Dicamba

Missouri Department of Agriculture

 

A cancellation order has been issued by the Environmental Protection Agency for three dicamba herbicides, and the Missouri Department of Agriculture is following the EPA guidelines.

 

The order was made on June 8, and applies to Engenia, FeXapan and XtendiMax. This follows a verdict from the 9th US circuit court outlawing dicamba nationwide on June 3rd. 

 

The Missouri Department of Agriculture (MDA) announced yesterday it will not pursue Special Local Needs (24c) labels for Engenia, FeXapan and XtendiMax for 2019’s growing season. This follows a decision by the Environmental Protection Agency (EPA) to extend the registration of the three Dicamba products for another two years with some special provisions and safeguards.

 

Lindsey Grojean/KRCU

The Missouri Department of Agriculture and the University of Missouri College of Agriculture will hold their last in-person dicamba application training session this week.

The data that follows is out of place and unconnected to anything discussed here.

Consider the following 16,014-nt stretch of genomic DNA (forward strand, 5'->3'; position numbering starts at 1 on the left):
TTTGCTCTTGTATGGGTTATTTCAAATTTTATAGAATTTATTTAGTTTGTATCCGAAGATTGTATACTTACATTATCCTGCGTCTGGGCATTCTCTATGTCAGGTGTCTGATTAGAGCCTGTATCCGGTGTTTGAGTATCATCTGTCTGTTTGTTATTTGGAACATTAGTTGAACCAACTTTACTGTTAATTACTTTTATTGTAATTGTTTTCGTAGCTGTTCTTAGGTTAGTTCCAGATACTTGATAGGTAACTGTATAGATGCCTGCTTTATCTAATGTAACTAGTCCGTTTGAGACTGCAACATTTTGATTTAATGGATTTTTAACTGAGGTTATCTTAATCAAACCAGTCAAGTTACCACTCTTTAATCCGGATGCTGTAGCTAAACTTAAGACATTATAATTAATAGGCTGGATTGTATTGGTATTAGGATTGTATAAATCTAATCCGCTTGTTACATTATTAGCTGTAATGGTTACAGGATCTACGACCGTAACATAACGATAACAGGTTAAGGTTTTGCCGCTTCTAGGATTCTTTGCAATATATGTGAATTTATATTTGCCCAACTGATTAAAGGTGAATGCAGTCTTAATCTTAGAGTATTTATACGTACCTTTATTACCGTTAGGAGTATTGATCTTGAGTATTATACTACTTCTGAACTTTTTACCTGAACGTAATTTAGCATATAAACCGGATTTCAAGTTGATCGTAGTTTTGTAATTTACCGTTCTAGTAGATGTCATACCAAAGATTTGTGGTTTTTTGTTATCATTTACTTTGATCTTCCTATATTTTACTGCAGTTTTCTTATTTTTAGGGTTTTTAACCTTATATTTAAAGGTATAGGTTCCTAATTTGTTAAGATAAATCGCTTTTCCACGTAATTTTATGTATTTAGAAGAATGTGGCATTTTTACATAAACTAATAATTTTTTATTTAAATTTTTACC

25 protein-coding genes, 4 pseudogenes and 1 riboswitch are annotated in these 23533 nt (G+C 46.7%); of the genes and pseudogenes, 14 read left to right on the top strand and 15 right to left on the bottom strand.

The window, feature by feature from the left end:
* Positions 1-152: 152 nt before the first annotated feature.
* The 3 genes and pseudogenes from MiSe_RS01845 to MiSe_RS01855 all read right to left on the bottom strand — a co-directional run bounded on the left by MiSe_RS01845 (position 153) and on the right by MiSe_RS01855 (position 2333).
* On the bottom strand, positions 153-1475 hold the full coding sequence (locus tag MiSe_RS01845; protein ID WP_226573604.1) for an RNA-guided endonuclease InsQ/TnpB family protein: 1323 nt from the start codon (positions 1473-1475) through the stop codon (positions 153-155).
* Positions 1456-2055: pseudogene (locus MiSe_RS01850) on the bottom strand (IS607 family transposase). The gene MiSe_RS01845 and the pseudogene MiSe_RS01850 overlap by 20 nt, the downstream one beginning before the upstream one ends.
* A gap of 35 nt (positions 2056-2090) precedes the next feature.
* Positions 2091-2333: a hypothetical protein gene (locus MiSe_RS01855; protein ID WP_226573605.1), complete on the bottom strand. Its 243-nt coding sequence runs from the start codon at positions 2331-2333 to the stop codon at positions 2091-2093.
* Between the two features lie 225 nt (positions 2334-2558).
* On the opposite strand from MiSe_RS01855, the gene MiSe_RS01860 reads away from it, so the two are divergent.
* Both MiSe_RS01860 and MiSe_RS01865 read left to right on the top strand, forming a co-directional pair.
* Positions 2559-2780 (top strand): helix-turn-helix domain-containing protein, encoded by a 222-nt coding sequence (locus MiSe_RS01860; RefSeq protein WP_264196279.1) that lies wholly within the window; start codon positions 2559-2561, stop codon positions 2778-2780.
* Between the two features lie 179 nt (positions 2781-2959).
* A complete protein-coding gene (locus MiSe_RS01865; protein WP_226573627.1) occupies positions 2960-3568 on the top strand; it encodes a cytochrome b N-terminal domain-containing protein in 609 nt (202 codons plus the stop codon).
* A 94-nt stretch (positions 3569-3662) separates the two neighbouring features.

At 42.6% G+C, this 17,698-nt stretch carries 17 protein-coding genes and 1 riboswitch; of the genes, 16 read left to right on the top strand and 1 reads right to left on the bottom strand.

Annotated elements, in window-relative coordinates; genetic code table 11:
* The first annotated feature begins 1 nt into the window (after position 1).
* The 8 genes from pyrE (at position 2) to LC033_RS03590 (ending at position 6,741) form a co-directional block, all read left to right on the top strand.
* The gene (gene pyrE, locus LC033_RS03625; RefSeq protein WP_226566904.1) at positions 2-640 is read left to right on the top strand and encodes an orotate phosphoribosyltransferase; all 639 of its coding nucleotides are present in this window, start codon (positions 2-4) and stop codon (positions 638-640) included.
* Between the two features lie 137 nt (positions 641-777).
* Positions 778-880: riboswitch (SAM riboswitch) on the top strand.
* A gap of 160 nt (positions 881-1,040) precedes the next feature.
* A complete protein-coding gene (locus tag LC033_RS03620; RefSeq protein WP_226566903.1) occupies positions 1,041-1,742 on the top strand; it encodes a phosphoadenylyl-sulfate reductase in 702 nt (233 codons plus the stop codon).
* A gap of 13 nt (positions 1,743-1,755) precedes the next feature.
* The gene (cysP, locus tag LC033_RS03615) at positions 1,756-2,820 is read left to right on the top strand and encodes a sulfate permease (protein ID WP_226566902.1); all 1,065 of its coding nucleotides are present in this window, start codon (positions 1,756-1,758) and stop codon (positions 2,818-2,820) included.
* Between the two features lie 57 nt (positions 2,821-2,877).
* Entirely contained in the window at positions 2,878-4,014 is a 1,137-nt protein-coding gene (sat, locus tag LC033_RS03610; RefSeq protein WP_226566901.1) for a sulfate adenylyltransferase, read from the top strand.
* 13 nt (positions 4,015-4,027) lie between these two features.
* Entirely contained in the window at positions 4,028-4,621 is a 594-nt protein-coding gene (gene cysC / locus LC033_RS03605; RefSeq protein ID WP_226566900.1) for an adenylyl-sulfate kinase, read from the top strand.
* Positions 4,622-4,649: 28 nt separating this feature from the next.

Before the start of the growing season, farmers with the intent of purchasing and using synthetic auxin herbicides are required to have a private or commercial applicator license, and training to prevent off-target movement.

Lindsey Grojean/KRCU

Dicamba, an active ingredient in several herbicides produced by Monsanto, has some farmers frustrated by its volatility after the 2017 crop season. While many farmers' fields have benefited from the use of dicamba, it comes at a cost to neighboring fields that have been damaged by it drifting onto planted crops that aren’t equipped to handle it. Missouri Department of Agriculture director Chris Chinn explains the actions they’ve taken to benefit both sides of the issue.